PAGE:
“Double your pleasure, double your fun” might work for Doublemint gum and sitcoms actresses turned fashionistas from my childhood but twin dairy calves aren’t so great.
I’ve often shared photos of twin calves born on our farm on Instagram and my Facebook page. Baby calves are adorable and twins bring twice the cute to the table. However, as cute as twin calves are in photos, in real life they are the last thing I hope for.
On average, twins happen in dairy breeds around 5% of the time and only about 1% of the time in beef breeds. On our farm we average a 10-15% twin rate. This gives me plenty of chances to take cute twin photos and also lots of headaches. I’ve seen lots of confusion about twin calves in comments online, so I thought I’d share some facts about twin calves.
- Why is it bad for a cow to have twins?
Yes calves are cute and while it would seem like a good thing to get a bonus calf, when you look at the big picture, twins can be more of a bummer than a bonus. While sheep, goats and deer often have twins and even triplets, a cow is made to carry one calf at a time. On our farm we check our cows for pregnancy around 30 days after they have been bred and then again when they are 60-100 days pregnant. Even at the start of pregnancy, twins can cause issues. The rate of abortions (which is what a miscarriage is called in cattle) is higher in twin pregnancies than single pregnancies. It is not uncommon for us to find twins at the 30 day check and then find that one calf or both calves have died at the next pregnancy check. It is also more likely for a cow carrying twins to lose the pregnancy later in gestation. Cows carrying twins tend to calve prematurely, causing problems with the calves not being fully mature.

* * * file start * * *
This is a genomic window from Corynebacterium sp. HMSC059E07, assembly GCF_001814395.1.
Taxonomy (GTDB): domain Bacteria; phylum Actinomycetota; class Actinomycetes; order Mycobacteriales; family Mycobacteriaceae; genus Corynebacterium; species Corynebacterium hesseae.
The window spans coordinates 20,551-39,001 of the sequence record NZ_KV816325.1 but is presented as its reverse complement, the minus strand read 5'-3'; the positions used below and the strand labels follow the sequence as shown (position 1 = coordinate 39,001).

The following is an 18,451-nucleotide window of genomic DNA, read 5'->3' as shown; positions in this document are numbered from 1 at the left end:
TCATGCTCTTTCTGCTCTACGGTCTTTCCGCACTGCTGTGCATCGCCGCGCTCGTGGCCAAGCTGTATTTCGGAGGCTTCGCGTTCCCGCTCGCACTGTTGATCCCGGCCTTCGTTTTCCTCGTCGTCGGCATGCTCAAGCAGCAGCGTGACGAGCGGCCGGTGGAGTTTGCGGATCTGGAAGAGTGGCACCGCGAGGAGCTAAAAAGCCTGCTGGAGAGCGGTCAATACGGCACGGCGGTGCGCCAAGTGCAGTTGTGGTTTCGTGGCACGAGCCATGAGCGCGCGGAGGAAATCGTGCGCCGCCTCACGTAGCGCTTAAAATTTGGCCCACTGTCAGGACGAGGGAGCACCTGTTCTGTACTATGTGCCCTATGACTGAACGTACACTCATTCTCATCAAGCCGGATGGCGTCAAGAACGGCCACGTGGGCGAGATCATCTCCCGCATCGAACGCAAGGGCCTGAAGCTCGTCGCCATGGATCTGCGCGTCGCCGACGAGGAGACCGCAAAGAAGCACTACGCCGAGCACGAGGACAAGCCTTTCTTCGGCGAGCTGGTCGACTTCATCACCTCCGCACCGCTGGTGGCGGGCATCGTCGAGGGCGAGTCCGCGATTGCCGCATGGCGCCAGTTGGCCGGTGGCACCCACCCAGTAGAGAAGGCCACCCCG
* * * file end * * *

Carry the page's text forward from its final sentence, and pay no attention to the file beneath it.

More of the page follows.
A cow having twins almost always needs help calving. You can’t blame her, trying to get two heads, two bodies and eight legs through one hole in an orderly fashion is no easy task. We watch all of our cows closely for signs of problems during labor but cows are horrible about calling their farmer when they go into labor at 3am and need help. Even when we are there to help, sometimes one or both calves die during birth because of complications.
To top off all those reasons, after having twins a cow often has health issues. Having twins leads to more retained placentas and uterine infections. Carrying and growing two calves takes a toll on a cow. We do our best to keep all of our cows healthy, twins work against us.
2. Identical twin calves are pretty rare.
Almost all dairy cow twins are the result of double ovulation. This means the cow released two eggs, they were both fertilized and both implanted. In cows, this is called dizygous twins, in humans we call this fraternal twins. Less than 10% of cattle twins are monozygous, or “identical” twins. So even if you have two female or two male calves that look the same, odds are they probably aren’t identical twins.
3. What is a ‘Freemartin”?
When a set of twins is born and one is a bull calf and the other is a heifer calf, more than 90% of the time the female is infertile. The infertile female twin is called a freemartin. This happens because early in embryonic development it’s common for the separate embryos to fuse and share the same blood supply. The hormones that the male fetus produces can cross to the female fetus and causes reproductive tract abnormalities. A freemartin heifer will carry a Y chromosome instead of the typical XX chromosomes of a female.